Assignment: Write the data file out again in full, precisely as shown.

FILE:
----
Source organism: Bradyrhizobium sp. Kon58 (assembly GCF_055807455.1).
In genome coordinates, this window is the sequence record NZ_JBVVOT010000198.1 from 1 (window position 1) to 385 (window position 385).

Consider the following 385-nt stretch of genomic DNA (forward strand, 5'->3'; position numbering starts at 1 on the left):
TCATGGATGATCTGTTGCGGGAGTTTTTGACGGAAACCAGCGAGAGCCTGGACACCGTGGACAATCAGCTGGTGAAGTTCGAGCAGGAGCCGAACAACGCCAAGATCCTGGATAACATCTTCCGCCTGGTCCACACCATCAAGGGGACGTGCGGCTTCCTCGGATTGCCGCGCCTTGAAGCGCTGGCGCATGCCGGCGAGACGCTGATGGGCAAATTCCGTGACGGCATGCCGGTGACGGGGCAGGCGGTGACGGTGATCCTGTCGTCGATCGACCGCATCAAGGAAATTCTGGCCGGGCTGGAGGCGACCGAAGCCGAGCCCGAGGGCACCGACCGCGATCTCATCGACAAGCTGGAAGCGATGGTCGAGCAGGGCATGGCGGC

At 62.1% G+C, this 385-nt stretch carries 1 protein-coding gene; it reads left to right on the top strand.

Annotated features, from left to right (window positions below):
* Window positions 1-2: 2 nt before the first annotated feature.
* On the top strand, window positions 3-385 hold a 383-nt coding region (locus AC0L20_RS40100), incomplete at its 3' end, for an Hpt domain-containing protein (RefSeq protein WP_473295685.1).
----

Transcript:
Source organism: Bradyrhizobium sp. Kon58 (assembly GCF_055807455.1).
In genome coordinates, this window is the sequence record NZ_JBVVOT010000198.1 from 1 (window position 1) to 385 (window position 385).

Consider the following 385-nt stretch of genomic DNA (forward strand, 5'->3'; position numbering starts at 1 on the left):
TCATGGATGATCTGTTGCGGGAGTTTTTGACGGAAACCAGCGAGAGCCTGGACACCGTGGACAATCAGCTGGTGAAGTTCGAGCAGGAGCCGAACAACGCCAAGATCCTGGATAACATCTTCCGCCTGGTCCACACCATCAAGGGGACGTGCGGCTTCCTCGGATTGCCGCGCCTTGAAGCGCTGGCGCATGCCGGCGAGACGCTGATGGGCAAATTCCGTGACGGCATGCCGGTGACGGGGCAGGCGGTGACGGTGATCCTGTCGTCGATCGACCGCATCAAGGAAATTCTGGCCGGGCTGGAGGCGACCGAAGCCGAGCCCGAGGGCACCGACCGCGATCTCATCGACAAGCTGGAAGCGATGGTCGAGCAGGGCATGGCGGC

At 62.1% G+C, this 385-nt stretch carries 1 protein-coding gene; it reads left to right on the top strand.

Annotated features, from left to right (window positions below):
* Window positions 1-2: 2 nt before the first annotated feature.
* On the top strand, window positions 3-385 hold a 383-nt coding region (locus AC0L20_RS40100), incomplete at its 3' end, for an Hpt domain-containing protein (RefSeq protein WP_473295685.1).